Yes, Razzy, they gave up on progression to higher forms of life although isuch a progression is patently clear ...
Nope. Nice subjective assertion.
They "gave up" on it because it unnecessarily implied wrong thinking, that one form of life was "better" than another.
... since that's the basis on which the taxonomic tree was also built. ...
The idea of a "tree of life" arose from ancient notions of a ladder-like progression from lower into higher forms of life (such as in the Great Chain of Being). Early representations of "branching" phylogenetic trees include a "paleontological chart" showing the geological relationships among plants and animals in the book Elementary Geology, by Edward Hitchcock (first edition: 1840).
Charles Darwin (1859) also produced one of the first illustrations and crucially popularized the notion of an evolutionary "tree" in his seminal book The Origin of Species. Over a century later, evolutionary biologists still use tree diagrams to depict evolution because such diagrams effectively convey the concept that speciation occurs through the adaptive and semirandom splitting of lineages. Over time, species classification has become less static and more dynamic.
The term phylogenetic, or phylogeny, derives from the two ancient greek words (phlon), meaning "race, lineage", and (gnesis), meaning "origin, source".
... And for all its strong assertion that complexity has taken the place of that supposedly erroneous system absolutely not one word is said of evidence that complexity is involved at all. You are subjectively assessing superficial characteristics as more or less complex, but such subjectivity is not science.
Are plants with roots and leaves and sap vesicles more complex than ones without?
But we can use diversity instead: these new/novel traits add to the diversity of life that didn't exist before.
Adding roots and leaves and sap vesicles makes plant life more diverse.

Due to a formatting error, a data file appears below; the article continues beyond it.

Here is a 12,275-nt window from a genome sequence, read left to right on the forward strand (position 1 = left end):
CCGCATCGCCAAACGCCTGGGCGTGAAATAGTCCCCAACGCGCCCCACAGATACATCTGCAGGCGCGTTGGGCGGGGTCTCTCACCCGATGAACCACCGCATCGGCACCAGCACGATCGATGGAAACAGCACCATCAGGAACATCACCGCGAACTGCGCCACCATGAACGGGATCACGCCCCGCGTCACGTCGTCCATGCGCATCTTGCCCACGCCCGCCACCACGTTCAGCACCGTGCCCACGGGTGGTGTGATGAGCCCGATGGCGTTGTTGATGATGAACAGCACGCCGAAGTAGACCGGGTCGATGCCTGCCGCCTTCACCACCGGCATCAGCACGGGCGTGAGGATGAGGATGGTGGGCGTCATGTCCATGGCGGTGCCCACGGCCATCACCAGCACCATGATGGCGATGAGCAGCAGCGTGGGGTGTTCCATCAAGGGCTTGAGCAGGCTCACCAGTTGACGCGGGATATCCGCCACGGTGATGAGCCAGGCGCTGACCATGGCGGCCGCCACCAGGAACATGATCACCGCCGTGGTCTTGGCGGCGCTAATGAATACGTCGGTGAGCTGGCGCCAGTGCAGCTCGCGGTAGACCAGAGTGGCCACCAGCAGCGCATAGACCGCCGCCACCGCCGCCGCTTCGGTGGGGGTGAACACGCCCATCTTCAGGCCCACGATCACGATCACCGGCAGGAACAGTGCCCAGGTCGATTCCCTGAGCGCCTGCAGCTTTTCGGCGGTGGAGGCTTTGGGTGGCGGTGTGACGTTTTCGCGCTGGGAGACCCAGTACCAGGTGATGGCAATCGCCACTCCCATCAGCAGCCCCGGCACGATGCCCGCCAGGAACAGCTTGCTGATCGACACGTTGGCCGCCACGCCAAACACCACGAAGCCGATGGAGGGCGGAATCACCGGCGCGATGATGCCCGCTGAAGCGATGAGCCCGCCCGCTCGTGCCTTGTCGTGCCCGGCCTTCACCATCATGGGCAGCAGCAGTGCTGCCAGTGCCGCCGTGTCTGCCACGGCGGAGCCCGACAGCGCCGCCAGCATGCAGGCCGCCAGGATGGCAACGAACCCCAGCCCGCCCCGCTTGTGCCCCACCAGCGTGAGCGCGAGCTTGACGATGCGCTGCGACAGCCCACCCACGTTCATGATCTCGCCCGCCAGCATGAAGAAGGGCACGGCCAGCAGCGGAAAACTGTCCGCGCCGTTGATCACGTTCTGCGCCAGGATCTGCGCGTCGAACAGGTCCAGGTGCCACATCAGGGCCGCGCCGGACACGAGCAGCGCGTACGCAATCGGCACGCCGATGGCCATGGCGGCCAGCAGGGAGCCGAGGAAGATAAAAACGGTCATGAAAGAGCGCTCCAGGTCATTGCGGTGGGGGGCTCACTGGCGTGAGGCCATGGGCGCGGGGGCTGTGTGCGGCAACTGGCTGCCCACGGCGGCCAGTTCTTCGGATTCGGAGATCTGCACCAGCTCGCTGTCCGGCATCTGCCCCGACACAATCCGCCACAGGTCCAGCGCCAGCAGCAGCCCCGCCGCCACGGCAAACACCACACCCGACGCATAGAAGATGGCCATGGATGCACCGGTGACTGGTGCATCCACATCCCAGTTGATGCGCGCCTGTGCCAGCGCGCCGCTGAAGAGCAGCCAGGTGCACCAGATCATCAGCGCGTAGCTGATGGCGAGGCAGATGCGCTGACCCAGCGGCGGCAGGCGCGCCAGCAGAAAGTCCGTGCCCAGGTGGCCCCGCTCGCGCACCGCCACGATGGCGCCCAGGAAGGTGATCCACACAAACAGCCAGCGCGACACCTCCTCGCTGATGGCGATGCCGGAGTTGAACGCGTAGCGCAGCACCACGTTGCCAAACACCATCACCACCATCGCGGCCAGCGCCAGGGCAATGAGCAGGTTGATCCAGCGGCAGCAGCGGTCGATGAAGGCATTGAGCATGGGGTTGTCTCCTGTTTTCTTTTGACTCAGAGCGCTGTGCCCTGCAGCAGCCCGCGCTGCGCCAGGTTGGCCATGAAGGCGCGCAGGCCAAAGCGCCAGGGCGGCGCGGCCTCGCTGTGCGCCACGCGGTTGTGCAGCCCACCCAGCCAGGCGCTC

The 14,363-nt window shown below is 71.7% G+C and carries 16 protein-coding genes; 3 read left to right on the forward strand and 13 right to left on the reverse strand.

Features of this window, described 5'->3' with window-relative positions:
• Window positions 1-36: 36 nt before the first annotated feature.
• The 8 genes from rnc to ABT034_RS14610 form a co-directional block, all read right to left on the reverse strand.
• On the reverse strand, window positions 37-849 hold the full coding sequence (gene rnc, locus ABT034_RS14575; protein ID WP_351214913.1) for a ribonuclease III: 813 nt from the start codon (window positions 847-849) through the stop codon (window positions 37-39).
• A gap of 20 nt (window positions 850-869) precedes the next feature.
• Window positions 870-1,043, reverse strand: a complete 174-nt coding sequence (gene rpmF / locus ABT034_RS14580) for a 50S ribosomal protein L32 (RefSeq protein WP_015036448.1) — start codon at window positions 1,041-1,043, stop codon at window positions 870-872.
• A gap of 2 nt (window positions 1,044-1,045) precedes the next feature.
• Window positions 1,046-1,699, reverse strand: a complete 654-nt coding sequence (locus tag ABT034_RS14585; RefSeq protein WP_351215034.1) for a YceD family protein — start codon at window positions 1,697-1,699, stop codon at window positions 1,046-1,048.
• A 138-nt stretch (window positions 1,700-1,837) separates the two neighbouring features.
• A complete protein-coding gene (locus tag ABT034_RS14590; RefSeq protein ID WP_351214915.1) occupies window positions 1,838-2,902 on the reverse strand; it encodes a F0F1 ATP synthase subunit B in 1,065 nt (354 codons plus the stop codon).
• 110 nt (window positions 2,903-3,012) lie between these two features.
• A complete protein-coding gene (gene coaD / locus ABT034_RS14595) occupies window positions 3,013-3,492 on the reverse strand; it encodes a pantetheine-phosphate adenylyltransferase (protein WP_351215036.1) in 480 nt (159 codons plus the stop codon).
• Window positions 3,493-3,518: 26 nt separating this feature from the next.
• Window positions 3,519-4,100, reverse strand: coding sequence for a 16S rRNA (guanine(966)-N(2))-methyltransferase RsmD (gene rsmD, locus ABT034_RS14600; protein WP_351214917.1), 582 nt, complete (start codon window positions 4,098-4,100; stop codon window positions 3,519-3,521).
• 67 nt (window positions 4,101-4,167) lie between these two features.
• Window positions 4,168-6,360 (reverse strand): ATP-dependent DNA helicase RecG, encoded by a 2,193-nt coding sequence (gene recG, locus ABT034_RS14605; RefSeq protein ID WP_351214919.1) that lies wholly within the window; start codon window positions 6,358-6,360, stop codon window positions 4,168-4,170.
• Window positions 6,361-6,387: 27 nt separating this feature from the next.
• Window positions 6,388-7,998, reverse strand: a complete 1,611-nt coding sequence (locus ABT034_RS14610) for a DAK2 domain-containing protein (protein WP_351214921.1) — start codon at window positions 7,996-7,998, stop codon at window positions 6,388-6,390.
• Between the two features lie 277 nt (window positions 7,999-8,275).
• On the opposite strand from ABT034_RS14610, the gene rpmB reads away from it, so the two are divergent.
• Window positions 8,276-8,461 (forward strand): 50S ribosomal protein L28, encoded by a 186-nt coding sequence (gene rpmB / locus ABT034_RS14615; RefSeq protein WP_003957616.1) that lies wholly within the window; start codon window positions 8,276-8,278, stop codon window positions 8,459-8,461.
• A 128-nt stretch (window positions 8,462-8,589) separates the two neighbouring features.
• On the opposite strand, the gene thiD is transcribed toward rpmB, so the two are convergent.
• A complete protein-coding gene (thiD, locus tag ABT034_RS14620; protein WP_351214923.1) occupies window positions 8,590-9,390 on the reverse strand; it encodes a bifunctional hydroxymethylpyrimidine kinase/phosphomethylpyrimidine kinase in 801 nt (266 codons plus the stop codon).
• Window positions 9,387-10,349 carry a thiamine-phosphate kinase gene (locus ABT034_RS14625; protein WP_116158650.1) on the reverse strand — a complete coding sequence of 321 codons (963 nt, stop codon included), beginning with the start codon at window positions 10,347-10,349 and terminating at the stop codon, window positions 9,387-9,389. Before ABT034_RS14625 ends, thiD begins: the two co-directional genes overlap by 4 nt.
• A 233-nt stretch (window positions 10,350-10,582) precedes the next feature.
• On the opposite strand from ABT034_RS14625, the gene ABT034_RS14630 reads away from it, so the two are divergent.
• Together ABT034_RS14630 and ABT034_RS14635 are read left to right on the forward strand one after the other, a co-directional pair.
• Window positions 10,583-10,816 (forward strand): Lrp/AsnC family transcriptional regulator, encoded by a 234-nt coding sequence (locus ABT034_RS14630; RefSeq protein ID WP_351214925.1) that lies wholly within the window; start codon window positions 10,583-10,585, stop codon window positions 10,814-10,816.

Are grasses more complex than angiosperms? ...
Grasses are angiosperms. Their development added to the diversity of angiosperms.
Isn't it true that there are some insects or worms that have more genes than human beings?
Oh I've noticed how you and PK are asserting that just because something appears in a layer doesn't mean it doesn't also appear in the layer above ...
Because that is what the evidence shows. So?
... and I've answered that it's not science to leave it out pf the discussion of what appears where, ...
But it is science when discussing first
appearances -- which it seems I have been at pains to explain to you in each of your post replies.
It is the first
appearances that determine which traits are older.
Let's say - just for giggles - that every trait
listed has continued until today: how does that affect the fact that the lowest/oldest layers only contain single cell plant life, that the newer/higher layers, layer by layer show new traits are added, until you have the full diversity seen today?
... AND that it most likely appears in smaller numbers which would fit sorting by some mechanical process ...
And what kind of mechanical process sorts the plant life in the layers of sediments so that we see the increasing complexity/diversity from layer to layer?
Spit it out Faith: this is what you should be talking about.
... but makes no sense on the ToE/OE system.
Except that it makes perfect sense to the "ToE/OE system" in spite of your misinformed assertion.
Meanwhile the appearance of greater diversity over time, layer by layer, does indeed present problems for any rational floodist model of deposition.